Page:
If you and I make a plan to meet for coffee, next Tuesday at 1:00 pm, in a cafe on the second floor of a building downtown, what are we doing exactly? It’s easy to say that “we’re planning to meet for coffee,” but you can’t define a term using the term itself. No fair. So, more specifically, you could say that we are stating and confirming a mutual intention to take a particular set of actions in a particular place at a particular time.
Let’s work with that.
With that definition, we have to acknowledge that few of those variables exist right now. The actions won’t exist until we take them. The cafe likely exists (as far as we know), but its full coordinates of latitude, longitude, altitude, and time will not exist together until 1:00 pm on Tuesday. Our intention exists, but it may well fizzle, fade, or be forgotten before Tuesday comes.
So, again, we are stating an intention for action. But the realization of that intention depends upon three bits of important business:
When the moment comes, we will need to be adjacent to an opportunity to act in the way we intended. That means, in this case, that we’re physically near the cafe, but also that the cafe allows and supports our action. It can’t have gone out of business. It can’t be closed for repair. And if we’re being literal about the plan, the cafe’s coffee machines need to be working at the time (or we’ll have to have tea, which wasn’t the plan).
Even if the cafe is open, fully operational, still in the same location, and we are adjacent to the building, you and I both need to be capable of taking the actions we planned. If we forget our wallets, if our credit cards are maxed out, if either of us can’t climb the stairs to get to the second floor, if either of us are on a no-liquid diet, we can’t take the intended action as we had stated it. We lack the capacity to act, even when proximal to potential action. Yes, we can do something else, but that wasn’t the plan.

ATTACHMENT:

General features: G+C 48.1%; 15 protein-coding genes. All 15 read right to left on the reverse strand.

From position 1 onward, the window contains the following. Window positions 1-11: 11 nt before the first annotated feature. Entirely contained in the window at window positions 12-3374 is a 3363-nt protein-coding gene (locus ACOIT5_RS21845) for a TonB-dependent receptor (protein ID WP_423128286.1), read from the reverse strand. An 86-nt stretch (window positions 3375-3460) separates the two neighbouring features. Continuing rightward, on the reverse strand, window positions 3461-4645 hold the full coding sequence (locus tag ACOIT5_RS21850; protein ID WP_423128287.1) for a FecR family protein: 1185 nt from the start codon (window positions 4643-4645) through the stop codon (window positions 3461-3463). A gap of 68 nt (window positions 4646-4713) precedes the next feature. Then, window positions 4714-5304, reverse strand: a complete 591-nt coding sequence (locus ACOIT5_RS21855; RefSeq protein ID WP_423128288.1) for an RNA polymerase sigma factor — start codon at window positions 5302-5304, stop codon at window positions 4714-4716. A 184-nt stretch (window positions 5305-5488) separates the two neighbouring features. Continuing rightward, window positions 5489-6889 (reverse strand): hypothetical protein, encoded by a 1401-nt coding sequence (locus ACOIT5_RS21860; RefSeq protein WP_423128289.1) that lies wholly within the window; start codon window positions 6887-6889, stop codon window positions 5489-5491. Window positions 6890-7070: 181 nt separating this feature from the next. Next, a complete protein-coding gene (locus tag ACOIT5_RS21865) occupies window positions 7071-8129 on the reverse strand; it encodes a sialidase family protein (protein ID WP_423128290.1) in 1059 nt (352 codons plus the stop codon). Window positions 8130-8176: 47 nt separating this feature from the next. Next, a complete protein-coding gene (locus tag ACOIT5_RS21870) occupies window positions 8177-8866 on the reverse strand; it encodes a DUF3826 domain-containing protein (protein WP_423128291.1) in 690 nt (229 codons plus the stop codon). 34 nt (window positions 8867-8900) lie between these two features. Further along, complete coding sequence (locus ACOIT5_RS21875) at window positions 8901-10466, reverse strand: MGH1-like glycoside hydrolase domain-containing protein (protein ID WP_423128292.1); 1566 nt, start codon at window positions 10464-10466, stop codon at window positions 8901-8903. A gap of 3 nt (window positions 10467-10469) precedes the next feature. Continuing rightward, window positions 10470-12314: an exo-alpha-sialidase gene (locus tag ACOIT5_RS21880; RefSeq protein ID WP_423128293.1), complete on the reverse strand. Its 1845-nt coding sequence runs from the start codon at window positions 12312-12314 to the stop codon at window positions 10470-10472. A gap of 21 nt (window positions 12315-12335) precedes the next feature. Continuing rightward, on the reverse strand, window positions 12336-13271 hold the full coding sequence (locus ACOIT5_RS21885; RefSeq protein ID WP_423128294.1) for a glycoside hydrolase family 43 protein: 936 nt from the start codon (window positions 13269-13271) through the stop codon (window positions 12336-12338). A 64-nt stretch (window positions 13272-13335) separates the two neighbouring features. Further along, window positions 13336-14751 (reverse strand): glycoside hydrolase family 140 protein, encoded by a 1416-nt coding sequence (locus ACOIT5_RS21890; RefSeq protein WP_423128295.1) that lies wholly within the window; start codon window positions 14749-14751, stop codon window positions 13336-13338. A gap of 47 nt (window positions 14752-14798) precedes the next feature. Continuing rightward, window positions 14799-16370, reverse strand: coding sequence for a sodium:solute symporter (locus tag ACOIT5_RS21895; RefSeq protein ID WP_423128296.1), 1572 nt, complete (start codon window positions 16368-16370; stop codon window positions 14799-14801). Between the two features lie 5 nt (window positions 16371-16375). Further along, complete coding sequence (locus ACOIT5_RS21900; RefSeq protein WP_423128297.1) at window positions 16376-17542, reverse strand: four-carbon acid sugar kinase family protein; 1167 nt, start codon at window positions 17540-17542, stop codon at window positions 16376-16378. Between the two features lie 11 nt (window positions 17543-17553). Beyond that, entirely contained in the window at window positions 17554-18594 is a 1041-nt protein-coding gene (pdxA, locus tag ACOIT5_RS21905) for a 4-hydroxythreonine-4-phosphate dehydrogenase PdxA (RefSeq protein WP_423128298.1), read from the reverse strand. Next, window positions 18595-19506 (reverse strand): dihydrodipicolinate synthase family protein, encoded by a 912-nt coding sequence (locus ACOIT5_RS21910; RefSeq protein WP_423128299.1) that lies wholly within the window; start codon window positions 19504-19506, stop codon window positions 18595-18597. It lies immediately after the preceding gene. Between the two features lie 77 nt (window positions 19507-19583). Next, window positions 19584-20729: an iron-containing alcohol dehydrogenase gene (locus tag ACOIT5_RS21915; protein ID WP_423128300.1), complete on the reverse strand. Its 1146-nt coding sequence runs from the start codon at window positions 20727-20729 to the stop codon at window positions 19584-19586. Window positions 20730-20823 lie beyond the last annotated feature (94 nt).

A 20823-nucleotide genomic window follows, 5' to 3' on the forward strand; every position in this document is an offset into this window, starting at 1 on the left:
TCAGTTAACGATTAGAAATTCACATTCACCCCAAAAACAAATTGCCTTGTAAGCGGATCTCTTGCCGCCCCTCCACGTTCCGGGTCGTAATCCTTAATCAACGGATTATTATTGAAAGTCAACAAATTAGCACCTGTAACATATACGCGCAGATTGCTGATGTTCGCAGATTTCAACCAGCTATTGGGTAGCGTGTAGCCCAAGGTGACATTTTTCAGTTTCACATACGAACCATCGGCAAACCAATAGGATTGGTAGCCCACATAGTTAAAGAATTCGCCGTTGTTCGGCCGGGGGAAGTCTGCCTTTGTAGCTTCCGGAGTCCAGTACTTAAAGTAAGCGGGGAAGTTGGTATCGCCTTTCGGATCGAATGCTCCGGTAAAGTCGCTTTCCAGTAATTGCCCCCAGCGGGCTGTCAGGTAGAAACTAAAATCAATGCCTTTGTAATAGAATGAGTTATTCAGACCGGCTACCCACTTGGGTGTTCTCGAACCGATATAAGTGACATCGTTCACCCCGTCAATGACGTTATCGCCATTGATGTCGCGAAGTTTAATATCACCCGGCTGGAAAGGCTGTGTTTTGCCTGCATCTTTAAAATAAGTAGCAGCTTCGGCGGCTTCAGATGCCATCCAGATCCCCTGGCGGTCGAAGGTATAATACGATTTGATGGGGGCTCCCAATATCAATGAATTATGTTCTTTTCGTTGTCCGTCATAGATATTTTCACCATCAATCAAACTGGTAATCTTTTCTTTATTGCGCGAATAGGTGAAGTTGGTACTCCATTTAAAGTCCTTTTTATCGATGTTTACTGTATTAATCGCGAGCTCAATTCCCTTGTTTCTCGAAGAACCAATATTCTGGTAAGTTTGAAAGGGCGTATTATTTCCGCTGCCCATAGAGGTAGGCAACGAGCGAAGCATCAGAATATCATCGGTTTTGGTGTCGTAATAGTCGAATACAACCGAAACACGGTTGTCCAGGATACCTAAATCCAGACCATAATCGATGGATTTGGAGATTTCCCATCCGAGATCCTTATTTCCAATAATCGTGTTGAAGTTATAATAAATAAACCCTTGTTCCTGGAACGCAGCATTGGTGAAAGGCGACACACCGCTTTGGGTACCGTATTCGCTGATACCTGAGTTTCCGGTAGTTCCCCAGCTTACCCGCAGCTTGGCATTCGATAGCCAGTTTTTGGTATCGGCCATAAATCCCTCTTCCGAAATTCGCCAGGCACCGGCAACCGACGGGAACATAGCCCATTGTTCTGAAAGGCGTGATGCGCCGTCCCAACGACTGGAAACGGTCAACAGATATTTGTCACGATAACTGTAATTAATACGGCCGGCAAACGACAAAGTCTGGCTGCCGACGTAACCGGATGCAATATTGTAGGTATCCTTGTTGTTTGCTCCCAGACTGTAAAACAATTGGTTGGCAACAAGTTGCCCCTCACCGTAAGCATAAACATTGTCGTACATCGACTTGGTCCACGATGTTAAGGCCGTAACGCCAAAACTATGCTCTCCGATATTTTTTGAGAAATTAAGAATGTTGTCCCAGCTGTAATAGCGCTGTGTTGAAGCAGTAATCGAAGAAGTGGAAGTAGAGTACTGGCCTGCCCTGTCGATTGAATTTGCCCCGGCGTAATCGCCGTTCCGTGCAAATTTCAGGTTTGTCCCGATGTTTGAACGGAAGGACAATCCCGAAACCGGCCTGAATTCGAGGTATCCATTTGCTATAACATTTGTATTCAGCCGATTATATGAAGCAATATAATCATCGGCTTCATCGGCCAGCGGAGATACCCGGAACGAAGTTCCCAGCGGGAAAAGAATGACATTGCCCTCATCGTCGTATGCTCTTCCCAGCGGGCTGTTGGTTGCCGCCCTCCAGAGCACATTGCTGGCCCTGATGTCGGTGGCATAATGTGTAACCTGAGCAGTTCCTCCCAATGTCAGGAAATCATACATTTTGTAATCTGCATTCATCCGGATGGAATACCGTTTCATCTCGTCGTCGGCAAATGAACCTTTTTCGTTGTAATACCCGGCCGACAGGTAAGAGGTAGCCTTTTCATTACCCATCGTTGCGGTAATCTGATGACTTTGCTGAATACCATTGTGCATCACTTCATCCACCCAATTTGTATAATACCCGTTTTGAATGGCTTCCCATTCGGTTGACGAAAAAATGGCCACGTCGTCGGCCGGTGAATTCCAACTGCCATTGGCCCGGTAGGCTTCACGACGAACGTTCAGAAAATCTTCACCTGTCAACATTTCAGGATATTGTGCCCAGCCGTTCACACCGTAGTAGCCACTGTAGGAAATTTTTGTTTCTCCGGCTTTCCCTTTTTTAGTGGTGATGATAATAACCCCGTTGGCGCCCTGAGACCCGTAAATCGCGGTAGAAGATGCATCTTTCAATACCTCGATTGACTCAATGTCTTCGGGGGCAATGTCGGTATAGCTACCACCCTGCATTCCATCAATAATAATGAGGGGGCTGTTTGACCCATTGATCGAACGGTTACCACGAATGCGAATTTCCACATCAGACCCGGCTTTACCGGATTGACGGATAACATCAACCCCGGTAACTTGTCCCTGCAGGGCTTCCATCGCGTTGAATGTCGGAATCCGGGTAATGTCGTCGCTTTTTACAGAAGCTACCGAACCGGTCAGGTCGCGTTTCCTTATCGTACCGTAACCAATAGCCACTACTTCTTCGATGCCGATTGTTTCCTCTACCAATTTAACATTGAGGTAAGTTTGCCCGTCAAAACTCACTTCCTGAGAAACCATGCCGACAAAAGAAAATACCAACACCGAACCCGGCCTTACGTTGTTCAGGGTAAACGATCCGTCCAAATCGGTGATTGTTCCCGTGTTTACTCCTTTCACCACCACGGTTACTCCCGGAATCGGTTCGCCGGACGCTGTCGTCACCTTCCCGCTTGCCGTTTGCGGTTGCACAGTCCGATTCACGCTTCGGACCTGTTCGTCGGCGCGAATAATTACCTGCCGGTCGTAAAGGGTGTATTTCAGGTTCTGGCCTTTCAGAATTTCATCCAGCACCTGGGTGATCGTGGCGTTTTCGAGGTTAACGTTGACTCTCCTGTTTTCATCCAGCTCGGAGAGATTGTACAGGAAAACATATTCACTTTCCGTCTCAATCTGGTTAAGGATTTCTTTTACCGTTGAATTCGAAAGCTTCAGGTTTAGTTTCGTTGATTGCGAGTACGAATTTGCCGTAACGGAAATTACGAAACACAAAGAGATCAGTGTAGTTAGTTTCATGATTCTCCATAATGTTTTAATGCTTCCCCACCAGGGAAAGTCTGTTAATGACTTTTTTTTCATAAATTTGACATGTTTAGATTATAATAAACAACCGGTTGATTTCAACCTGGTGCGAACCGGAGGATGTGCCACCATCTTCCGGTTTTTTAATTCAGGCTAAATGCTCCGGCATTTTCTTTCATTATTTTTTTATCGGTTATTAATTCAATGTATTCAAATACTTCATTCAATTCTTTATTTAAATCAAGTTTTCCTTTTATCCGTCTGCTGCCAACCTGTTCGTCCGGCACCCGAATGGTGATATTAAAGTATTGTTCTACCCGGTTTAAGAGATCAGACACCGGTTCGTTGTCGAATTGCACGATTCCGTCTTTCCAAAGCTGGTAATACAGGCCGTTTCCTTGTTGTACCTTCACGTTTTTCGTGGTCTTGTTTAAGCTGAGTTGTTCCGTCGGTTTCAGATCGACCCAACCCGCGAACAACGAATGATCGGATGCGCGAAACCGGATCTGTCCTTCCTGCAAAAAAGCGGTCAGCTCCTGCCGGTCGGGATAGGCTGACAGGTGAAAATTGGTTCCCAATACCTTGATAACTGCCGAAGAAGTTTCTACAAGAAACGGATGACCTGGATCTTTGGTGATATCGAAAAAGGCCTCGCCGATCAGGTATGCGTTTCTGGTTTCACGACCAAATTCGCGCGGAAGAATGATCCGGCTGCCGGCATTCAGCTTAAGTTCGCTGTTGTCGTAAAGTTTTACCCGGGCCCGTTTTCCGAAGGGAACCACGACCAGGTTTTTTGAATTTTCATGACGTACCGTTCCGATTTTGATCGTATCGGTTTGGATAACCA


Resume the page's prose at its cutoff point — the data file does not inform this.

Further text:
And finally, even if we’re physically present in the fully functioning cafe, and we’re fully able to take the actions we originally intended, the actual outcome depends on probability. How likely is it that our intended actions actually happen? Admittedly in this case, it seems highly likely. But it’s not entirely guaranteed. Upon seeing me, you could realize that you thought you were meeting a different Andrew. On the trip over, I could have seen a shop or an event that I really preferred, and so now dash away just as you enter. The cafe could suddenly close before we can order. A water pipe could burst. Who knows?
And, of course, mingled across all of this is uncertainty. How confident are we that proximity, capacity, and probability will all favor our plans, and will all align and entangle in ways that work?
Obviously, a simple plan for a set of basic actions doesn’t warrant this deconstruction. But just imagine how these factors play out in significant, resource-intensive, time-dependent, skill-contingent, and socially coordinated plans. For example: If you want to present Wagner’s Ring Cycle in Boise, Idaho, in January 2025. If you want to build a new facility for your artists and your audience. If you want to get financial resources to artists who aren’t already in your system. If your vision for future action, alone or with others, is a million miles from the proximity and capacity currently available to you.
When we plan, we state and agree upon collective intention for future action. The realization of that action will depend on our proximity to an environment that supports or allows it, our capacity to take the action when that environment presents itself, and the probability of our actually taking the action when we get there. Further, the clarity and confidence of our planning depends upon our uncertainty – how reliable our past experience will be in that future moment, how predictable we are and our environment is, and how well we pay attention to the things that matter as we move.
Writer and director Andrew Upton once described theater as a “like wow meta-now” because it happened only in the moment, but it was a moment rich with intention, planning, and craft (Philip Parsons Memorial Lecture, December 2012). He called live theater a “special kind of now” because:
It is a now that has been talked about, planned, and discussed. Designed and lit. A now that has been rehearsed.
And while that’s a poetic view of a particular art form, it’s entirely true about anything and everything we do. Planning, at the end of the day, is about the moment of future action, the now when it comes. Our plan is a creature of the now that we’re in when we make it. And its outcome is contingent upon all the nows in between.